Singapore

  • Collaborative Research

    Antónia Monteiro, a former Yale professor of ecology and evolutionary biology now at the National University of Singapore, and her team’s groundbreaking work on biomimicry changed the color of a butterfly’s wings.

  • Yale-NUS College

    With a growing number of students on campus, Yale-NUS College, Singapore’s first liberal arts college, and the first with a full residential college model, prepares high potential students for leadership and engaged citizenship in today’s complex and rapidly changing world.

  • Yale InterAsia Initiative

    The Yale InterAsia Initiative and University of Singapore participate in a multi-institutional consortium that promotes collaborative research, scholarly networking, and public policy connections across Asia.

Yale-NUS is one of several joint endeavors between Yale and the National University of Singapore. Since 2001, Yale’s School of Forestry & Environmental Studies and the NUS School of Design and Environment have collaborated on a range of projects including shared teaching, program planning, research, and faculty and student exchanges. For many years Yale College has hosted NUS students each summer as part of the NUS Summer Program at Yale. Most recently, NUS became a program partner with Yale’s Visiting International Student Program.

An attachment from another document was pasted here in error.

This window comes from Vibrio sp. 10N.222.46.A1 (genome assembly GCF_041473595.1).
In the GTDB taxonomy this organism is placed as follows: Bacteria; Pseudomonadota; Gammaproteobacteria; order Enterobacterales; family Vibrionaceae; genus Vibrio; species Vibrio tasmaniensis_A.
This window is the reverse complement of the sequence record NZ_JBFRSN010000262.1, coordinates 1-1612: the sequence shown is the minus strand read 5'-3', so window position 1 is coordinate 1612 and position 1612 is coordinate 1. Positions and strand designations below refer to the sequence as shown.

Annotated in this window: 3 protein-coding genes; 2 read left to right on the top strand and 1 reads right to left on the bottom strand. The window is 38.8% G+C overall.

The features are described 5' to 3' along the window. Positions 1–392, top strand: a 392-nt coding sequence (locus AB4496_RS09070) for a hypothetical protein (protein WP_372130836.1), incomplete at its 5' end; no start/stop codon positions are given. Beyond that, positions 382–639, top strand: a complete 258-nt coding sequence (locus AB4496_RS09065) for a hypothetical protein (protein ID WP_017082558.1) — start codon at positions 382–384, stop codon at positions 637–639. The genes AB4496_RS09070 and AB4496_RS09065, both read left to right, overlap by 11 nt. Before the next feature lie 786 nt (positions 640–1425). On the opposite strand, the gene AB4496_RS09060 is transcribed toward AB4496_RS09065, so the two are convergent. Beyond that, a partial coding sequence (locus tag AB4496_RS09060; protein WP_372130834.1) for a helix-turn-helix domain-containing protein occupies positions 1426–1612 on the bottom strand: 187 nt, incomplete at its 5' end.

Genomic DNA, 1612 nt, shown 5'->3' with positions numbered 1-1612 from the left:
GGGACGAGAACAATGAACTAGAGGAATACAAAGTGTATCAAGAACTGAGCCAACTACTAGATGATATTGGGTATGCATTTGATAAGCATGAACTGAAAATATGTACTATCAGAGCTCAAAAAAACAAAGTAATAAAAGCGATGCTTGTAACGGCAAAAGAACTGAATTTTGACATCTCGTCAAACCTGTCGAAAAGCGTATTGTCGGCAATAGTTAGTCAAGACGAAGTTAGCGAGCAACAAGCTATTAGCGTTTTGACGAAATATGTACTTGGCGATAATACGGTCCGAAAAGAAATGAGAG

Earlier connections between Yale and Singapore can be found among Yale’s alumni. One such person was James T. Dickinson, Class of 1826, ’30MDiv, the first Yale graduate to teach in the port city of Singapore.  (Singapore gained its current independent status in 1965.) Though upon graduation he practiced law, he soon followed a religious calling, studying at Andover Theological Seminary then earning his degree from Yale Divinity School. He became a pastor in 1832, but after his wife died a mere two years later he resigned and committed himself to missionary work abroad. After a year of medical study, he left for Singapore. In 1835 he received an appointment from the American Board of Commissioners for Foreign Missions. Five years later, he was appointed deputy headmaster of the Singapore Institution (a secondary school founded in 1823 by Sir Thomas Stamford Raffles and eventually renamed the Raffles Institution). Dickinson was appointed headmaster of the Singapore Institution in 1843, but due to poor health was forced to return home shortly thereafter. 

(Summary of the article “A missionary in Singapore,” Yale Alumni Magazine, Nov/Dec 2013 https://www.yalealumnimagazine.com/articles/3781.)

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